National Public Radio Moves Towards Conservative Base
FAIR - There are changes afoot coming to National Public Radio.
Last month NPR CEO Gary Knell left to take a job at National Geographic, making him the latest in a string of CEOs who left after a short stint running the public radio outlet.
On September 13, NPR named a new acting president and CEO: board member Paul G. Haaga.
The NPR press release states that Haaga’s “accomplished career” included a stint as “chairman of the Investment Company Institute”– the powerful lobbying group of the mutual fund industry. As the Los Angeles Times reported, “Mutual funds have been mostly shielded from the reforms forced on the financial world– thanks in large part to the efforts of the Investment Company Institute.”
NPR also adds that Haaga has ties to right-wing think tanks– he is “a member of the National Council of the American Enterprise Institute” and sits on “the Board of Overseers of Hoover Institution at Stanford University.”
Haaga has previously served as a senior attorney for the SEC and as the chair of NPR’s finance committee.
Haaga is also a fairly regular contributor to Republican politicians.
According to OpenSecrets.org, this year he made a $32,400 donation to the Republican National Committee; in the previous two years, he made contributions of around $30,000 to the National Republican Congressional Committee.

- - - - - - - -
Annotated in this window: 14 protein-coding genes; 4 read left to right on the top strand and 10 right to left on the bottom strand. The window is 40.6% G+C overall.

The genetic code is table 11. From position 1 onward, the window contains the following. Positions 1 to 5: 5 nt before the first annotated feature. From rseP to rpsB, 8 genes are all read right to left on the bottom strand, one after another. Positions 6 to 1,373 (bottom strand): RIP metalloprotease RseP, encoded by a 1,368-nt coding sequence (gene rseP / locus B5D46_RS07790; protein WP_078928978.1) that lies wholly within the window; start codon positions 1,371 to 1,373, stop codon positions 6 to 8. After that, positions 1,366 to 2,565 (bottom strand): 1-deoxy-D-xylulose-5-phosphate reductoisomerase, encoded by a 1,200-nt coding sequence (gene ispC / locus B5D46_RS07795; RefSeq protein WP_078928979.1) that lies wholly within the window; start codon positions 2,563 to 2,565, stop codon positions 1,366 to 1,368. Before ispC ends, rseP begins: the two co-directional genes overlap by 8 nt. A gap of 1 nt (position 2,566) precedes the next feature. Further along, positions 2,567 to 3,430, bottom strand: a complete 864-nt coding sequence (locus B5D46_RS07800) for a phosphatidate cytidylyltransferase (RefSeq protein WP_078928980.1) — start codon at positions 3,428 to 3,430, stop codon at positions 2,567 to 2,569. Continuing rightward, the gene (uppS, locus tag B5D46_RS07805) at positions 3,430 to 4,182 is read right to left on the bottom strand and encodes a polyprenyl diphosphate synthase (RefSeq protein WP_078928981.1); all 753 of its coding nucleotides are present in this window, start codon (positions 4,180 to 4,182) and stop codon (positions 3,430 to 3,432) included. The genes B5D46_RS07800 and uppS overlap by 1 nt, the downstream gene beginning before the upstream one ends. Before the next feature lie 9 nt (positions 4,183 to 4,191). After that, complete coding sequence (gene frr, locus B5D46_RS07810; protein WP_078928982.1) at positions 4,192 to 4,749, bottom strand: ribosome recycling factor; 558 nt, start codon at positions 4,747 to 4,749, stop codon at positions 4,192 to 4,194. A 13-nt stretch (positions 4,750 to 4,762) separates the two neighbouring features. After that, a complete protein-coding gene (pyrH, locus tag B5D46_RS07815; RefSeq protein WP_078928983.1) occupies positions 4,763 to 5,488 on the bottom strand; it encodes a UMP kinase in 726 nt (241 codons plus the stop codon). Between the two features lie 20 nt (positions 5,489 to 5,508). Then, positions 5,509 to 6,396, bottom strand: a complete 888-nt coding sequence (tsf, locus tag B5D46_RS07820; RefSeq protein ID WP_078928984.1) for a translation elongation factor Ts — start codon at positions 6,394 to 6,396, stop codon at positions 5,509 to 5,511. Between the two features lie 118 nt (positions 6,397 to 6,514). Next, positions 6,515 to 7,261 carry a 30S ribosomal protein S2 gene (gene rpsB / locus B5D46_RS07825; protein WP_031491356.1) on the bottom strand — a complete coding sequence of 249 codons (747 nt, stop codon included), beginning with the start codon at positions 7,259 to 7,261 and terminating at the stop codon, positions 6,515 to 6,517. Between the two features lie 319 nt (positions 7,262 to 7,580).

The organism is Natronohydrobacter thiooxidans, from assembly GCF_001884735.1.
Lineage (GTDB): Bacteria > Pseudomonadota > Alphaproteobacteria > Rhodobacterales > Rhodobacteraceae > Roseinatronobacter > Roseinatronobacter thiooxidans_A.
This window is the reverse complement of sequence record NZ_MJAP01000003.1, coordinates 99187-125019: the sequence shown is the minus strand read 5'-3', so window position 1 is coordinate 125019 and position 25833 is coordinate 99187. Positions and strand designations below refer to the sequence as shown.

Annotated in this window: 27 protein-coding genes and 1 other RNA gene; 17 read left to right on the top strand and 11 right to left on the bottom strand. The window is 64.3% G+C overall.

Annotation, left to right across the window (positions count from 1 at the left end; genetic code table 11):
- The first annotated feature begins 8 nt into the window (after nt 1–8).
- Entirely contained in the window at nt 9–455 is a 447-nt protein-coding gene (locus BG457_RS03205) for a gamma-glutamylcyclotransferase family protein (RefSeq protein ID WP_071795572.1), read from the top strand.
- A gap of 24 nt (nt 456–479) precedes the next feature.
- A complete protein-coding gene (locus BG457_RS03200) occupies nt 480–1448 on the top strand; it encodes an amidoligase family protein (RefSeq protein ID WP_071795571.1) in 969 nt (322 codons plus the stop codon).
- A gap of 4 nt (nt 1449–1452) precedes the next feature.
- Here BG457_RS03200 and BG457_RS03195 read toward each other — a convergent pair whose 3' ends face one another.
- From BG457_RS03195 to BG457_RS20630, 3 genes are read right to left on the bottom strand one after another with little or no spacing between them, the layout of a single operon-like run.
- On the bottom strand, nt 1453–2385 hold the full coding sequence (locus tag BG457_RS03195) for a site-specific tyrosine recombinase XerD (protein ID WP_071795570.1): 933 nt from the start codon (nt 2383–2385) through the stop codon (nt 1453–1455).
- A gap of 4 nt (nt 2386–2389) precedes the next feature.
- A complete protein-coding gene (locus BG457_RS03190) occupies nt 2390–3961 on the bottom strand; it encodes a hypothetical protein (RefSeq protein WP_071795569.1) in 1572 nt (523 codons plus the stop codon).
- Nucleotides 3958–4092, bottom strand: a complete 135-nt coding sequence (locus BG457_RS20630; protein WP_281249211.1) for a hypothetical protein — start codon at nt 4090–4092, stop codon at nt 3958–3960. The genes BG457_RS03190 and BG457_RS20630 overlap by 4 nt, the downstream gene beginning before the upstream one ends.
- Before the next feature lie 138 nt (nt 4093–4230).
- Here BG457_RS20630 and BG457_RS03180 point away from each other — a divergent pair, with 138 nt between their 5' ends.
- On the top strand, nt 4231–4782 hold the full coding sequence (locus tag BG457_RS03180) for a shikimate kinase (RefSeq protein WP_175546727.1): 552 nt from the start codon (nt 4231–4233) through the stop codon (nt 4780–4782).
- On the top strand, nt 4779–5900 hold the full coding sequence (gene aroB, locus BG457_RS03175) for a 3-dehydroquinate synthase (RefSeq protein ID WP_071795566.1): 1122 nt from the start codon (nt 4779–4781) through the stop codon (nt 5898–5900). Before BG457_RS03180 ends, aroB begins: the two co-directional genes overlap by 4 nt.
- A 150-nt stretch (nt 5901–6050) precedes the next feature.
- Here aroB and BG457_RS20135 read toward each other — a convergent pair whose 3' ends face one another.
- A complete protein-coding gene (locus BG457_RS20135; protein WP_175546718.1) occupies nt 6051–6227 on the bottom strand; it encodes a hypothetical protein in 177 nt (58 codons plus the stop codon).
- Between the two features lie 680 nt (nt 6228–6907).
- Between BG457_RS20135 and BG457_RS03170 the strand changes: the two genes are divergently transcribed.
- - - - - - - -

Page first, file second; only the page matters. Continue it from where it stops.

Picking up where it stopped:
He’s also given four-figure checks to a large number of mostly Republican candidates, including Rep. Paul Ryan, George Allen and Mitch McConnell.
So the new boss-for-now at NPR is a former financial industry lobbyist who is a regular donor to Republican politicians with ties to two prominent conservative think tanks.
NPR also announced that in order to balance its budget over two years it will offer a “buyout plan that seeks to reduce staffing levels by approximately 10 percent” under Haaga.
When NPR does find a new permanent boss, Haaga will continue to be a member of NPR’s board.
According to right-wing mythology, NPR is a decidedly left-wing media outlet, living off government subsidies and pushing a liberal agenda. That’s not at all true when it comes to what’s on the air–or who’s on the board.
Wait until Rush finds out.
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